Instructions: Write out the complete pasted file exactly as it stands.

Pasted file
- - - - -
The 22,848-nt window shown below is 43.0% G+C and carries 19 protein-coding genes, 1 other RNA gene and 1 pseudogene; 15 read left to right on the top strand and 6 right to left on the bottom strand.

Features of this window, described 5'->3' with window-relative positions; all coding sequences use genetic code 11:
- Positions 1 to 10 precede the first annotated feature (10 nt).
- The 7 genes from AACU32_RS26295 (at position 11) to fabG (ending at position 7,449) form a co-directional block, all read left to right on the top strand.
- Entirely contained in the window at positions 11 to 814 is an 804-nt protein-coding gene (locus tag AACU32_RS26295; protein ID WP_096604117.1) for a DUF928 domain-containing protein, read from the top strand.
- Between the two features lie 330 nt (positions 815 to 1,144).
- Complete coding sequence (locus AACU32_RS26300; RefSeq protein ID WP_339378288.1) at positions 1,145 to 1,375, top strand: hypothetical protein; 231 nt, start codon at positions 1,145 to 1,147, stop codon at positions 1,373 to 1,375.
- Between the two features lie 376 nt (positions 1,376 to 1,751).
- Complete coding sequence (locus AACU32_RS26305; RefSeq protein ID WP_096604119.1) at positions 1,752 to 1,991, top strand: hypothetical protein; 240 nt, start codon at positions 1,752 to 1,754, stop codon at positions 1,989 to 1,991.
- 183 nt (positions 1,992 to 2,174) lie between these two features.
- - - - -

The 22,848-nt window shown below is 43.0% G+C and carries 19 protein-coding genes, 1 other RNA gene and 1 pseudogene; 15 read left to right on the top strand and 6 right to left on the bottom strand.

Features of this window, described 5'->3' with window-relative positions; all coding sequences use genetic code 11:
- Positions 1 to 10 precede the first annotated feature (10 nt).
- The 7 genes from AACU32_RS26295 (at position 11) to fabG (ending at position 7,449) form a co-directional block, all read left to right on the top strand.
- Entirely contained in the window at positions 11 to 814 is an 804-nt protein-coding gene (locus tag AACU32_RS26295; protein ID WP_096604117.1) for a DUF928 domain-containing protein, read from the top strand.
- Between the two features lie 330 nt (positions 815 to 1,144).
- Complete coding sequence (locus AACU32_RS26300; RefSeq protein ID WP_339378288.1) at positions 1,145 to 1,375, top strand: hypothetical protein; 231 nt, start codon at positions 1,145 to 1,147, stop codon at positions 1,373 to 1,375.
- Between the two features lie 376 nt (positions 1,376 to 1,751).
- Complete coding sequence (locus AACU32_RS26305; RefSeq protein ID WP_096604119.1) at positions 1,752 to 1,991, top strand: hypothetical protein; 240 nt, start codon at positions 1,752 to 1,754, stop codon at positions 1,989 to 1,991.
- 183 nt (positions 1,992 to 2,174) lie between these two features.